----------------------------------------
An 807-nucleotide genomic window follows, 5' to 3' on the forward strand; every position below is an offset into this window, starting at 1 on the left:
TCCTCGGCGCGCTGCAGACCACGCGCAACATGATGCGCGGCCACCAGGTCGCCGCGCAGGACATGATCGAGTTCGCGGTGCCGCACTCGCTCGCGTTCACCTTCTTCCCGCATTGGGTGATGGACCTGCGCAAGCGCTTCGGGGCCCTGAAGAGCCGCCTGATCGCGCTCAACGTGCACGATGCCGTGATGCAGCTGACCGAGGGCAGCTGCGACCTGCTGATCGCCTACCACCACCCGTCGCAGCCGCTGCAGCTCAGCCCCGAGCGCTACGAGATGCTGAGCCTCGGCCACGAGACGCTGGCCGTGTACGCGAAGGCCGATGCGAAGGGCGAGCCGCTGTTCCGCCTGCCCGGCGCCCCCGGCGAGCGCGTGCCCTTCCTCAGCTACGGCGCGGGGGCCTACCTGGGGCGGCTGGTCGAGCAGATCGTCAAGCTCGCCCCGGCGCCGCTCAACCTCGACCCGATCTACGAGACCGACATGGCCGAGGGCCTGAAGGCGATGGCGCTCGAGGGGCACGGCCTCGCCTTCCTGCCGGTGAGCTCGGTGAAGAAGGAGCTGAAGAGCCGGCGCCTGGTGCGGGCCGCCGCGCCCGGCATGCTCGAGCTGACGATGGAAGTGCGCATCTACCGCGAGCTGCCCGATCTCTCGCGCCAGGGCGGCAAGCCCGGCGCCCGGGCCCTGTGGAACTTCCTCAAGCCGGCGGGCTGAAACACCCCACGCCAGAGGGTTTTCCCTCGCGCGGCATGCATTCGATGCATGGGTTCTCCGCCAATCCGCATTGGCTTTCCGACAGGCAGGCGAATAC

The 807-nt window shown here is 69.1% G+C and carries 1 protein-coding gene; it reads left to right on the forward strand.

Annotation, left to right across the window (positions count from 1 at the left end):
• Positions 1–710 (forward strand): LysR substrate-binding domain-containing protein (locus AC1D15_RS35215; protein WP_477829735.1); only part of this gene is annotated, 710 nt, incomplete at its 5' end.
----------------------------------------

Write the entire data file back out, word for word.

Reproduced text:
An 807-nucleotide genomic window follows, 5' to 3' on the forward strand; every position below is an offset into this window, starting at 1 on the left:
TCCTCGGCGCGCTGCAGACCACGCGCAACATGATGCGCGGCCACCAGGTCGCCGCGCAGGACATGATCGAGTTCGCGGTGCCGCACTCGCTCGCGTTCACCTTCTTCCCGCATTGGGTGATGGACCTGCGCAAGCGCTTCGGGGCCCTGAAGAGCCGCCTGATCGCGCTCAACGTGCACGATGCCGTGATGCAGCTGACCGAGGGCAGCTGCGACCTGCTGATCGCCTACCACCACCCGTCGCAGCCGCTGCAGCTCAGCCCCGAGCGCTACGAGATGCTGAGCCTCGGCCACGAGACGCTGGCCGTGTACGCGAAGGCCGATGCGAAGGGCGAGCCGCTGTTCCGCCTGCCCGGCGCCCCCGGCGAGCGCGTGCCCTTCCTCAGCTACGGCGCGGGGGCCTACCTGGGGCGGCTGGTCGAGCAGATCGTCAAGCTCGCCCCGGCGCCGCTCAACCTCGACCCGATCTACGAGACCGACATGGCCGAGGGCCTGAAGGCGATGGCGCTCGAGGGGCACGGCCTCGCCTTCCTGCCGGTGAGCTCGGTGAAGAAGGAGCTGAAGAGCCGGCGCCTGGTGCGGGCCGCCGCGCCCGGCATGCTCGAGCTGACGATGGAAGTGCGCATCTACCGCGAGCTGCCCGATCTCTCGCGCCAGGGCGGCAAGCCCGGCGCCCGGGCCCTGTGGAACTTCCTCAAGCCGGCGGGCTGAAACACCCCACGCCAGAGGGTTTTCCCTCGCGCGGCATGCATTCGATGCATGGGTTCTCCGCCAATCCGCATTGGCTTTCCGACAGGCAGGCGAATAC

The 807-nt window shown here is 69.1% G+C and carries 1 protein-coding gene; it reads left to right on the forward strand.

Annotation, left to right across the window (positions count from 1 at the left end):
• Positions 1–710 (forward strand): LysR substrate-binding domain-containing protein (locus AC1D15_RS35215; protein WP_477829735.1); only part of this gene is annotated, 710 nt, incomplete at its 5' end.